“I remember visiting a few specific artists downtown, and when I saw what they were doing — I didn’t know if they were killing it out there in the market or not — but I remember thinking, ‘Man, I can do some of this. I remember loving to do this.’ And that’s really where it kind of started,” he recalls.
Putting It Together
Everson later stopped traveling with his brother and returned to Michigan. He took a job in construction, although he continued drawing on the side to hone his skills and create a larger body of work.
Shortly after, a friend living in Greenville asked Everson to fill in the baritone slot in his own quartet. In 2010, after Everson kept being flown into town for performances and recorded an album with the group, the friend suggested that he permanently move to Greenville, offering him a job as a fuel truck driver for his company.
“So I learned how to drive a truck, which is crazy, because my whole family knows I hate being in a big truck or bus or vans, and now I am traveling in a big tour bus and driving it and driving a two-ton bomb around town,” Everson says. “It was not at all what I dreamed I’d be doing, but it was part of the next step, and I knew it.”
At one point, Everson was working up to 70 hours a week, splitting his time between driving, drawing, and performing. That arrangement stopped being sustainable, and Everson “made the leap” in 2013 to focusing on art full time. His attention switched from drawing to painting at the encouragement of a friend.
“He started telling me, ‘Joe, I think you can do it. There’s so much power in color that I think you’re just leaving behind,’” Everson recalls.
His first serious attempt was a technicolor face painting of actor Gene Wilder as Willy Wonka. “I decided to use what would be like the colors in the Everlasting Gobstopper, that kind of thing,” Everson says. “When I discovered acrylics like that, it really let me loosen up and discover how much fun it could be and that I could interpret so much more in color.”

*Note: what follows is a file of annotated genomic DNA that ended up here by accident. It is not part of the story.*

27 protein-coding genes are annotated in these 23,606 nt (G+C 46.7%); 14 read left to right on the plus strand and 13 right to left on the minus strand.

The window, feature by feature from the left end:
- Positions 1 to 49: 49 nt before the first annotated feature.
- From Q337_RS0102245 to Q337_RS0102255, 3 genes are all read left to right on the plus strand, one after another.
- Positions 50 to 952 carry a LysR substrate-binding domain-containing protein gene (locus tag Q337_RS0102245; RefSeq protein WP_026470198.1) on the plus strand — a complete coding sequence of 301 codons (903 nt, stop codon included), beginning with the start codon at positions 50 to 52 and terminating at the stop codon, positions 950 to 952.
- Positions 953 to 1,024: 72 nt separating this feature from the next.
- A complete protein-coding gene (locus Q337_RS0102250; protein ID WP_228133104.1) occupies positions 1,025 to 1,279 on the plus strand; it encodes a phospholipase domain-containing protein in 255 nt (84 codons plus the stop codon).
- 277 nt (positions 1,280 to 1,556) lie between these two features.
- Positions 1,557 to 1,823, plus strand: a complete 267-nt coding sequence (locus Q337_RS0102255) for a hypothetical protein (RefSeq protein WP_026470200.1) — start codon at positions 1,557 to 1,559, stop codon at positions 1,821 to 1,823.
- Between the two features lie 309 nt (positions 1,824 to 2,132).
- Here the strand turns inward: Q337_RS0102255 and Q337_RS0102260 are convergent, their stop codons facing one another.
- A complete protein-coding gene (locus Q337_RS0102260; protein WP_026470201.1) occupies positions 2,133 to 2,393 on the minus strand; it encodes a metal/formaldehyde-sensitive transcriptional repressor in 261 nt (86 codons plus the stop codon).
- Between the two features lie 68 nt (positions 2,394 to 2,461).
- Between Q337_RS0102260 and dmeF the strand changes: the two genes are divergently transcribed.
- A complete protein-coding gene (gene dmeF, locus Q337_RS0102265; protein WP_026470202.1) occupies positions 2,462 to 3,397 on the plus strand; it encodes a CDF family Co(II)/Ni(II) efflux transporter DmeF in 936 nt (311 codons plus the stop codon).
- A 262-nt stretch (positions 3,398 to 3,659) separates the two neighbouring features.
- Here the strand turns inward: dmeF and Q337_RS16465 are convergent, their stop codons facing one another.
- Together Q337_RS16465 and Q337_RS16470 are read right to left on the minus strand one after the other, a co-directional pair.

Soon after transitioning to art full time, Everson secured his first studio space in Taylors Mill and exhibited at some downtown art shows. During an exhibition at Oktoberfest, he connected with Daniel Lyles, an account executive at Jackson Marketing, Motorsports, and Events and an art aficionado. Lyles praised Everson’s work, but “nothing really happened,” he says, until the following year when they again met at the same event.
At that point, Everson had started questioning if being a full-time artist was ultimately going to pan out. He got his answer when Lyles pitched the idea of the two working together after Everson did a commissioned painting for him.
Soon after, Lyles came up with an idea that would ultimately set the wheels in motion.
“He said, ‘Joe, man, I know you love to sing. I really wonder — what if we put this together?’” Everson recalls.
And that’s when the national anthem routine was born.
For Everson, his performance isn’t just a way to combine his love of singing and painting. “I am a patriot at heart. I love our country. I respect the men and women who died for our country,” he says.
The decision to paint the scene at Iwo Jima in particular was intentional, and when choosing to recreate that image in his performance, Everson says he recalled the backstory behind the writing of the national anthem. Francis Scott Key wrote the poem “Defence of Fort M’Henry,” which later evolved into “The Star-Spangled Banner,” during the War of 1812 after he saw the American flag triumphantly flying at Fort McHenry after the conclusion of the Battle of Baltimore.